back to article Epson joins Microsoft in underwhelming 3D glasses

You may be really looking forward to 3D glasses but based on the latest tech giant's efforts, it may be some time. Today we tried out Epsom Moverio BT-200 smart glasses at IoT World in San Francisco and were left… underwhelmed. Not for the first time either: earlier this month, we tried out Microsoft's Hololens and the earth …

  1. This post has been deleted by its author

    1. Yet Another Anonymous coward Silver badge

      re: looks somewhat reasonable from the review.

      For anybody that services pumps or military vehicles in an environment where 3d glasses and touch pads will survive.

      That is any area where it isn't desert sun, or 40deg below, where you aren't wearing safety goggles or a helmet or gloves and your hands aren't covered in oil

      1. This post has been deleted by its author

  2. Mage Silver badge

    subscription to the Vergence software

    Oh dear.

    So it might work for Sieko - Epson. If Vergence and others buy these and supply them subsidised.

    Adobe, Microsoft, Oracle, IBM, Vergence, Google, Amazon may like a subscription model, but smaller companies and individuals don't!

  3. Francis Vaughan

    A quick look at NGrain's web page suggests they need to get their act together a little.

    They advertise multiple platform support for their core Ngrain SDK. Where multi-platform is defined as Vista, Windows 7 or Windows 8. Hmmm.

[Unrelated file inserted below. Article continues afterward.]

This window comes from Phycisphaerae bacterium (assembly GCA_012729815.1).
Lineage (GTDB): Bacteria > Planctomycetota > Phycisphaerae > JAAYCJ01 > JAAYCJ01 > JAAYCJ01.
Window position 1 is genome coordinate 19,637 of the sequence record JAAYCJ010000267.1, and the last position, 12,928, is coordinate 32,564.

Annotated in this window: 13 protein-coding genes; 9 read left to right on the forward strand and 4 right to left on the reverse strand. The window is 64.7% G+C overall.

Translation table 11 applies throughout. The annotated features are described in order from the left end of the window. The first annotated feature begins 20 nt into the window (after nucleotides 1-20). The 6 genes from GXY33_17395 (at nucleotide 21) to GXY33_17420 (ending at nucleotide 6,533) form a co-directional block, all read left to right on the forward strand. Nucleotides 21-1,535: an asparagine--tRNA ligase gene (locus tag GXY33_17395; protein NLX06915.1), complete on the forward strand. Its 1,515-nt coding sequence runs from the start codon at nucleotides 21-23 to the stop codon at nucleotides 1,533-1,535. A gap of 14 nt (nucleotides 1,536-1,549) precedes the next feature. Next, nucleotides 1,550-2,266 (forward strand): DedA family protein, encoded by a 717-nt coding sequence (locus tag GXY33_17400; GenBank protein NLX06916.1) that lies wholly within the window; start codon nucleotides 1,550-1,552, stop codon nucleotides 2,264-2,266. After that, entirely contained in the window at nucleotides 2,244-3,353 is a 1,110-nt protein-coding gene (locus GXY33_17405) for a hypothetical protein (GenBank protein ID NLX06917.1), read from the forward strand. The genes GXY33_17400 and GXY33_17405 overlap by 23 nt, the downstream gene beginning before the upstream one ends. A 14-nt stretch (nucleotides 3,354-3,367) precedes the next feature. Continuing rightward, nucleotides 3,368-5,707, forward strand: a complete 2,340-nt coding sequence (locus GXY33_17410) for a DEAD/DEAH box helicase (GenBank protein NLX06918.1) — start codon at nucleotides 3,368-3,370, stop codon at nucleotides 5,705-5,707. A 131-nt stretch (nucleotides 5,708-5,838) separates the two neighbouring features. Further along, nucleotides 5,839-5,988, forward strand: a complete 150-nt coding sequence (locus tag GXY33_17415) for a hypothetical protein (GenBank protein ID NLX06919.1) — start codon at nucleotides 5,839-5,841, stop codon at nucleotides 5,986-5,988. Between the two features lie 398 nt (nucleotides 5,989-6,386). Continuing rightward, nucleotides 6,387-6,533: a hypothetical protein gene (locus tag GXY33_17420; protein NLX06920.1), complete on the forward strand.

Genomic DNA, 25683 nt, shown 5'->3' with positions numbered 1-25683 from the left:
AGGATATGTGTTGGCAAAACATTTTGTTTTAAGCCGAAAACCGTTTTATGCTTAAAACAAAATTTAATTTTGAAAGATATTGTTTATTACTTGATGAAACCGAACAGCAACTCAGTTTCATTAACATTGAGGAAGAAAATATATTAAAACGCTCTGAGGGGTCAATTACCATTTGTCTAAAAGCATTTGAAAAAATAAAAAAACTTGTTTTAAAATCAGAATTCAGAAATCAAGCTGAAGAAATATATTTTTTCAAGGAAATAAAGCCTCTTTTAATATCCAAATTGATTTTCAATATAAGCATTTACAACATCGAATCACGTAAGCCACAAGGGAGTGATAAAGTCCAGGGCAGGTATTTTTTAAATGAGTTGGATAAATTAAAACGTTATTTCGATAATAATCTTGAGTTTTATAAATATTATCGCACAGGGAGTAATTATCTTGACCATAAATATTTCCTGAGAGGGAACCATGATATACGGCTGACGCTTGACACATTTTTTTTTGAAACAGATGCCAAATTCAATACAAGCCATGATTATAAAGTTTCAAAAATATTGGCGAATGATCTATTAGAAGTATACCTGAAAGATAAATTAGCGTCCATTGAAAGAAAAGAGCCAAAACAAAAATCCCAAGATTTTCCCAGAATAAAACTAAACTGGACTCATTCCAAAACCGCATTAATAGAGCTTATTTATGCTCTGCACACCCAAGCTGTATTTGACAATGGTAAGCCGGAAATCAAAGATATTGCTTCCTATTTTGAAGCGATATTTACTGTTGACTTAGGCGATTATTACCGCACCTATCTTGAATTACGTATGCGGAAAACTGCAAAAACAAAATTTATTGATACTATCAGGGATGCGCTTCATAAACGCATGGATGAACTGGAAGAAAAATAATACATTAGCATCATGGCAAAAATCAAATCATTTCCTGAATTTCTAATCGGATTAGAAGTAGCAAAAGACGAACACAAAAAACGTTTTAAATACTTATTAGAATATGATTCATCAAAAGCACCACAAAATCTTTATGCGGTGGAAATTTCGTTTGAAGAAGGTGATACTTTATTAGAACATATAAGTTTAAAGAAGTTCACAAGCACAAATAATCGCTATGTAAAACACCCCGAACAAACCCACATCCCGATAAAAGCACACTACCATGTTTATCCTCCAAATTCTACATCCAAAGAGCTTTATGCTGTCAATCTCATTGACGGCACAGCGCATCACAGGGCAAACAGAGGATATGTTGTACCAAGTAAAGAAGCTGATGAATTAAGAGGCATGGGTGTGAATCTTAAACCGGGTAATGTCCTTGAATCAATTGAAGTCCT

Then one notices that the web page prominently features what is clearly a MacBook Pro - albeit in mirror image, running Vergence. Guess what - Vista, Windows 7 or Windows 8 only as well. Sure, you can run those in a Mac, but it isn't a good look. (The Mac is clearly a mirror image - they keyboard layout is mirrored as well as the ports.)

    In fairness they do seem to have a neat high performance 3D volume renderer that is perfect for augmented reality. However usually these tools are used with much more capable devices than low end glasses and iPads. Motion tracking being a key capability for a start.

    There have been immersive 3D tools around for 20 odd years. Cartia, and Pro Mechanica's Windchill come to mind (or whatever they are called now - it has been a long time.)

    1. Yet Another Anonymous coward Silver badge

      Our company's careers page shows a bunch of slim attractive men and women in neat shirts all intently studying a powerpoint slide. An actual picture of our dev team would probably be banned under some sort of video-nasty law.

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